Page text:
Englische studien: Organ für englische philologie unter mitberücksichtigung des englischen unterrichts auf höheren schulen ..., Volume 45

Front Cover
Gebr. Henninger, 1912
0 Reviews
Reviews aren't verified, but Google checks for and removes fake content when it's identified

From inside the book

What people are saying - Write a review

We haven't found any reviews in the usual places.

Other editions - View all

Common terms and phrases

Popular passages

Page 167 - Motionless torrents! silent cataracts! Who made you glorious as the gates of Heaven Beneath the keen full moon? Who bade the sun Clothe you with rainbows? Who, with living flowers Of loveliest blue, spread garlands at your feet? God! — let the torrents, like a shout of nations, Answer! and let the ice-plains echo, God!
Page 167 - Thou too, hoar Mount! with thy sky-pointing peaks, Oft from whose feet the avalanche, unheard, Shoots downward, glittering through the pure serene Into the depth of clouds, that veil thy breast Thou too again, stupendous Mountain!
Page 167 - Green vales and icy cliffs, all join my Hymn. Thou first and chief, sole Sovereign of the Vale! O, struggling with the darkness all the night, And visited all night by troops of stars...
Page 10 - It is a common practice now-a-days, amongst a sort of shifting companions that run through every art and thrive by none, to leave the trade of Noverint, whereto they were born, and busy themselves with the endeavors of art, that could scarcely Latinize their neck-verse if they should have need; yet English Seneca, read by candle-light, yields many good sentences, as blood is a beggar...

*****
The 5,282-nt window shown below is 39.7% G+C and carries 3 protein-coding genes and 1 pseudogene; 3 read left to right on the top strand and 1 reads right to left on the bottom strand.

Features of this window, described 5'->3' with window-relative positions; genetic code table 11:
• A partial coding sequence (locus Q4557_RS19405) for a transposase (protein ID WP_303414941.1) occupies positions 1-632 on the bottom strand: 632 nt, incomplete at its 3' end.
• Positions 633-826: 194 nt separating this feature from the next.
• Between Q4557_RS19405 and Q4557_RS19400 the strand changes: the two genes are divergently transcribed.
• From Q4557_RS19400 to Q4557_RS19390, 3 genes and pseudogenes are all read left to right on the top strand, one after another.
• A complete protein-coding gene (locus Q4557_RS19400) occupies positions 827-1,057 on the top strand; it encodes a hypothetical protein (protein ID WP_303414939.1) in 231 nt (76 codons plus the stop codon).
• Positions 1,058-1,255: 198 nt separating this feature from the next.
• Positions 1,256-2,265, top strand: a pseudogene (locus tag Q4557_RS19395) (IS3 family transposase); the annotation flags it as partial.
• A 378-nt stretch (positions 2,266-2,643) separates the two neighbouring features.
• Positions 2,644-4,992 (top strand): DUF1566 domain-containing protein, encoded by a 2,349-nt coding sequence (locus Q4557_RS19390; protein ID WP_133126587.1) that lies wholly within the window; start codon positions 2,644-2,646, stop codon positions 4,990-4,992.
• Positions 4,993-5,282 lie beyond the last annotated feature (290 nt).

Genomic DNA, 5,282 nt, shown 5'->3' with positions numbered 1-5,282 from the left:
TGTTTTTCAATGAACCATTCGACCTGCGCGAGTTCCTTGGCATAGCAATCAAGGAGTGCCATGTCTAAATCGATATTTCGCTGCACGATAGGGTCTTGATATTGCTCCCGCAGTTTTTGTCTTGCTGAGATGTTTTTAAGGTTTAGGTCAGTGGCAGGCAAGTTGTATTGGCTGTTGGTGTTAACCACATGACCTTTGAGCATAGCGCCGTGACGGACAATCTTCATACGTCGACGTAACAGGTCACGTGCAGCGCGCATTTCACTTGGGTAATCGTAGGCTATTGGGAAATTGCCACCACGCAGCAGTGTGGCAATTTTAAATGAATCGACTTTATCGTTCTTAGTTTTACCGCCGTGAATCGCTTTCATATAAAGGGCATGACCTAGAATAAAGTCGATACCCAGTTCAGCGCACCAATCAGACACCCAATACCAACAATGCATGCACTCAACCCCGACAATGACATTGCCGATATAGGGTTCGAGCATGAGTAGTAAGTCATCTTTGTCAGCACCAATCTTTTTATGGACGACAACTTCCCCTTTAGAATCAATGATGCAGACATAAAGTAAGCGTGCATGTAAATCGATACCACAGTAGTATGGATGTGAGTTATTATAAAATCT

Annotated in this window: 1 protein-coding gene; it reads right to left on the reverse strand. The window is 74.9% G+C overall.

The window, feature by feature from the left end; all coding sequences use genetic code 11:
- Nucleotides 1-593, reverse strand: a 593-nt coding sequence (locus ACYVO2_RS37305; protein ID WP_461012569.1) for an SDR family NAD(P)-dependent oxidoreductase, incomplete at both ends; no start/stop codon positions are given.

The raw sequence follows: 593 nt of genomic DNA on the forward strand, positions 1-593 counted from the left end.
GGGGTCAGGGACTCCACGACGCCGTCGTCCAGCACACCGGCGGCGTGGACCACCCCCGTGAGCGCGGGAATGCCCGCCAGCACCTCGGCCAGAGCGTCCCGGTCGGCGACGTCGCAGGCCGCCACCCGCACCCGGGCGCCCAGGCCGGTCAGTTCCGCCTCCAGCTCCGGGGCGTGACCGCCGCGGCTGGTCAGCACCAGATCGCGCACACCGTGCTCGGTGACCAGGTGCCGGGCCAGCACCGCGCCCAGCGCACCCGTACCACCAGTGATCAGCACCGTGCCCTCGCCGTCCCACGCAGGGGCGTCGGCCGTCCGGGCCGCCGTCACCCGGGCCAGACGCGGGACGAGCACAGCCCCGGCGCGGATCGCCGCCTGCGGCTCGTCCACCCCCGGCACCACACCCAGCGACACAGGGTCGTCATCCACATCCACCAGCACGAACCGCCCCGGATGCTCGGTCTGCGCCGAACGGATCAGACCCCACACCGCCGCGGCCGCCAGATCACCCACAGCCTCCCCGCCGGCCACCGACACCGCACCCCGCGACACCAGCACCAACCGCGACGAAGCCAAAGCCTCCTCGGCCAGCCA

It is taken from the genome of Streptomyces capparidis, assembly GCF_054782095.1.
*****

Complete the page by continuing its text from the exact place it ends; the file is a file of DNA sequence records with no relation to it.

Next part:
Page 183 - Enter Friar Bacon, drawing the curtains, with a white stick, a book in his hand, and a lamp lighted by him, and the Brazen Head; and Miles, with weapons by him. Bacon. Miles, where are you? Miles. Here, sir. Bacon. How chance you tarry so long?
Page 432 - We do not admire the man of timid peace. We admire the man who embodies victorious effort ; the man who never wrongs his neighbor ; who is prompt to help a friend ; but who has those virile qualities necessary to win in the stern strife of actual life.
Page 167 - ... moon ? Who bade the sun Clothe you with rainbows? Who, with living flowers Of loveliest blue, spread garlands at your feet? — God! let the torrents, like a shout of nations, Answer! and let the ice-plains echo, God! God ! sing ye meadow-streams with gladsome voice ! Ye pine-groves, with your soft and soul-like sounds...
Page 192 - He, as his mistress doth; and she, by chance: Nor want there those who, as the boy doth dance Between the acts, will censure the whole play; Some like, if the wax-lights be new that day; But multitudes there are whose judgment goes Headlong according to the actors
Page 167 - Ye living flowers that skirt the eternal frost! Ye wild goats sporting round the eagle's nest! Ye eagles, play-mates of the mountain storm! Ye lightnings, the dread arrows of the clouds ! Ye signs and wonders of the elements ! Utter forth God, and fill the hills with praise ! Thou too, hoar mount!
Page 193 - Enter Atticus, Doricus, and Phylomuse, they sit a good while on the stage before the Candles are lighted, etc., etc. . . Enter Tier-man with lights." This waiting until the last moment before lighting up is also indicated in the induction to Middleton's Michaelmas Term, as acted at the same house in 1 607.

Bibliographic information